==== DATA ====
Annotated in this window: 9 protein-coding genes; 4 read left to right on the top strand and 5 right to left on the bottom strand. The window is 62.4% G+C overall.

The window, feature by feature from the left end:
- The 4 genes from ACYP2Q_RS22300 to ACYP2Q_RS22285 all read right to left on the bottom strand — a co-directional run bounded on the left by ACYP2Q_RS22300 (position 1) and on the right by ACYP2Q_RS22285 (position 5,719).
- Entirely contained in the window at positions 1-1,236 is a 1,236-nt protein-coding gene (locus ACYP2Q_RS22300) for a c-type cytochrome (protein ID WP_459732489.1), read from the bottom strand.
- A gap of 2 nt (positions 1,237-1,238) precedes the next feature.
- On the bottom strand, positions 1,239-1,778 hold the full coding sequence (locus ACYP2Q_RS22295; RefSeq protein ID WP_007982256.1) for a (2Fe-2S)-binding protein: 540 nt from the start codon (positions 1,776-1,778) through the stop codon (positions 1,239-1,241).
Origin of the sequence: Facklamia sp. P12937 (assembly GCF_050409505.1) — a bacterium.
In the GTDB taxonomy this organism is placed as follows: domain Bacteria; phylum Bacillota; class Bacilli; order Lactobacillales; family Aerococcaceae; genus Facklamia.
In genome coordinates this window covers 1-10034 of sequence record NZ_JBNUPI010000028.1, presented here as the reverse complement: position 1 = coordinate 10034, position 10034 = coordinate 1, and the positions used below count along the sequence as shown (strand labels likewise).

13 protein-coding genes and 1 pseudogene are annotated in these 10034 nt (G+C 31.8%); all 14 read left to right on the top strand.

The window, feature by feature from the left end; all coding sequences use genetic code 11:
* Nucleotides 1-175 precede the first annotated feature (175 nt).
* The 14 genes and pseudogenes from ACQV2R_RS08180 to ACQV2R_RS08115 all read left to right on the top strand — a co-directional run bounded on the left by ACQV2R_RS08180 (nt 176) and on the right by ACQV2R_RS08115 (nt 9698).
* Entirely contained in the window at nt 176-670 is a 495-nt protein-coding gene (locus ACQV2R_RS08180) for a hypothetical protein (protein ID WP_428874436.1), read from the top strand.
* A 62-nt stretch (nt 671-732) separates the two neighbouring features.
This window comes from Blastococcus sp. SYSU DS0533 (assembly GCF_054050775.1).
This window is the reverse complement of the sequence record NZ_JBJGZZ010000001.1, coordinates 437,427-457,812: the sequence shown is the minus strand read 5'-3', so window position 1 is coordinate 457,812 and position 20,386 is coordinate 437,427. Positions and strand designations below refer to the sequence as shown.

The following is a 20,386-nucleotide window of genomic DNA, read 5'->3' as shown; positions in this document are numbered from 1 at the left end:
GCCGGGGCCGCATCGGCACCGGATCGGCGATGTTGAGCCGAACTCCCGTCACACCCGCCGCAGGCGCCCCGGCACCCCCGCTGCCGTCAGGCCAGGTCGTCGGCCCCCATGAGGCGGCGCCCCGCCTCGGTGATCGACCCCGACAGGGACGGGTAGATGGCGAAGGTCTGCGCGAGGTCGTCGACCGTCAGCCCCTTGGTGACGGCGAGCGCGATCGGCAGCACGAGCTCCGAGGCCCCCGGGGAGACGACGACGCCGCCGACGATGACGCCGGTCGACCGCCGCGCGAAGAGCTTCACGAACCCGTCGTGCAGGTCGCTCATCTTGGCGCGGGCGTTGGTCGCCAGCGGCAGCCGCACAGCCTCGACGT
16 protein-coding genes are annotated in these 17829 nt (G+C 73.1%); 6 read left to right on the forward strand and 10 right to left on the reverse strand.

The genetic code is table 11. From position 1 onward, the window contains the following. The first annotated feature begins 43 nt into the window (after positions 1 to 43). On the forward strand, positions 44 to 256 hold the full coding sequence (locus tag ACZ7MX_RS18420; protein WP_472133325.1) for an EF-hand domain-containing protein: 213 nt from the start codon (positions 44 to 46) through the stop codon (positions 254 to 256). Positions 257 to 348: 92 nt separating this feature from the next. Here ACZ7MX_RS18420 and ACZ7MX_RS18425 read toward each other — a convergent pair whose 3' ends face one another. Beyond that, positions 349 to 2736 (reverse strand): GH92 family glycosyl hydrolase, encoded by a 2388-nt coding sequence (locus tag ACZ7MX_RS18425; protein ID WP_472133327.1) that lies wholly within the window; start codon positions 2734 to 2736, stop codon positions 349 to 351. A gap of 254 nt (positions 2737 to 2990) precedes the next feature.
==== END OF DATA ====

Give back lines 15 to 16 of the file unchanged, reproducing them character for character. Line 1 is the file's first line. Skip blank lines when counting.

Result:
* A 62-nt stretch (nt 671-732) separates the two neighbouring features.
This window comes from Blastococcus sp. SYSU DS0533 (assembly GCF_054050775.1).